Spiritual Maturity Takes Time

What does it mean to you when you read these words from Luke 19:10, “For the Son of Man has come to seek and to save what was lost”? Many of us fail to truly comprehend the key point in this reading. Too often we act like the Pharisees who questioned why Jesus would dine with Zacchaeus. How do we react to others who are living in sin? Do we respond with love or condemnation? The answer to this question says a lot about us and our understanding or lack of understanding of God. Please read more.

Today I want to draw your attention to two readings. Viewed together, they give us a good lesson. The first one might be unfamiliar to many of you. It comes from The Book of Wisdom 11:22-12:2. Some of you may know this by the name, the Wisdom of Solomon. Some may be completely unfamiliar with this book. The second reading we will examine is Luke 19:1-10.

Note: The Book of Wisdom comes from what is known as the Apocrypha. These books are contained in some Bibles and omitted from others. Over the years, the inclusion of these books as part of the Canonical Books of the Bible have been debated. Today we will sidestep that debate. The Apocrypha can provide invaluable insight into first-century Jewish views on salvation. They provide a historical context for the Gospels and they provide a window on how early Jews interpreted canonical writings. Finally, as viewed by C. S. Lewis, the Apocrypha can be edifying even if you believe them to be non-authoritative. So even if the Book of Wisdom is not in your Bible, I feel certain it has an important message for all of us today.

In Wisdom 11:22-12:2, we read this about God. “But you have mercy on all, because you can do all things; and you overlook people’s sins that they may repent.  For you love all things that are and loathe nothing that you have made.” Later, it says, “you spare all things, because they are yours, O LORD and lover of souls, for your imperishable spirit is in all things!” Finally, it offers us this, “Therefore you rebuke offenders little by little, warn them and remind them of the sins they are committing, that they may abandon their wickedness and believe in you, O LORD!”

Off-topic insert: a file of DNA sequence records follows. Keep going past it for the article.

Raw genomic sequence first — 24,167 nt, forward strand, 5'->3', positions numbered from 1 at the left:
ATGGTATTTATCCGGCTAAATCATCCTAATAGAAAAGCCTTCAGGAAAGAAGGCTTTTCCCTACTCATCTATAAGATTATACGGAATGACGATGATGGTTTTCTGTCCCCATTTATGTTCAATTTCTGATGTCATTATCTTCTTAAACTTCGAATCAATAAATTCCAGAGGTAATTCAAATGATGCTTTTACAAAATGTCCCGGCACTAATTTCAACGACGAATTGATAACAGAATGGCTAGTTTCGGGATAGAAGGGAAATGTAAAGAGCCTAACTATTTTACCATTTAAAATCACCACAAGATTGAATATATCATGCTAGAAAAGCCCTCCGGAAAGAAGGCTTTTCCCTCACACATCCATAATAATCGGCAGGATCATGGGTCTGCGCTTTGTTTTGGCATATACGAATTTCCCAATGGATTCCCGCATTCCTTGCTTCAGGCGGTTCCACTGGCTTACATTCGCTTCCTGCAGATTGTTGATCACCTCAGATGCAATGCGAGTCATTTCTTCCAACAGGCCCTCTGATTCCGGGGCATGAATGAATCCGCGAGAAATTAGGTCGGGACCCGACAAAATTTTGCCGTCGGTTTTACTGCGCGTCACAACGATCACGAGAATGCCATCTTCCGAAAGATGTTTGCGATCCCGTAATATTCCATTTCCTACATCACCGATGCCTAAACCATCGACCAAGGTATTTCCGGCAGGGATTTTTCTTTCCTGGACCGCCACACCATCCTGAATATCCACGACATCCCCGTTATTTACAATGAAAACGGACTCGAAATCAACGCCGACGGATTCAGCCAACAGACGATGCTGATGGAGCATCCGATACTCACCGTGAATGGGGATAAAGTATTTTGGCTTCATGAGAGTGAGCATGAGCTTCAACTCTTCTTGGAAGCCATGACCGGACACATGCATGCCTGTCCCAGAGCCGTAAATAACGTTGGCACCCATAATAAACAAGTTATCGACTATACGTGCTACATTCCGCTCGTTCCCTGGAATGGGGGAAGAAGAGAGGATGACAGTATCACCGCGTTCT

Certainly, we are all familiar with the story of Zacchaeus from Luke 19:1-10. Jesus, knowing that Zacchaeus was a tax collector and a sinner, singles him out and says, “Zacchaeus, come down quickly, for today I must stay at your house.” When the Pharisees saw this, they began to grumble, saying of Jesus, “He has gone to stay at the house of a sinner.” Zacchaeus responds to the Lord’s love and says, “Behold, half of my possessions, Lord, I shall give to the poor, and if I have extorted anything from anyone, I shall repay it four times over.” This passage ends with these words from Jesus. “For the Son of Man has come to seek and to save what was lost.”

As I stated above, when these two passages are studied together, they can offer valuable insight. Notice in Wisdom, that God loves all things, spares all things, and loathes nothing that He made.  Essentially this is the definition of mercy. Since we are called to be like Jesus, we should seek to react like Jesus. When Jesus encounters Zacchaeus, He knows he is a sinner, but He reacts to Him with love. He does not proclaim the law nor the Torah to him. He does not preach to him nor does He talk about repentance. He simply loves him.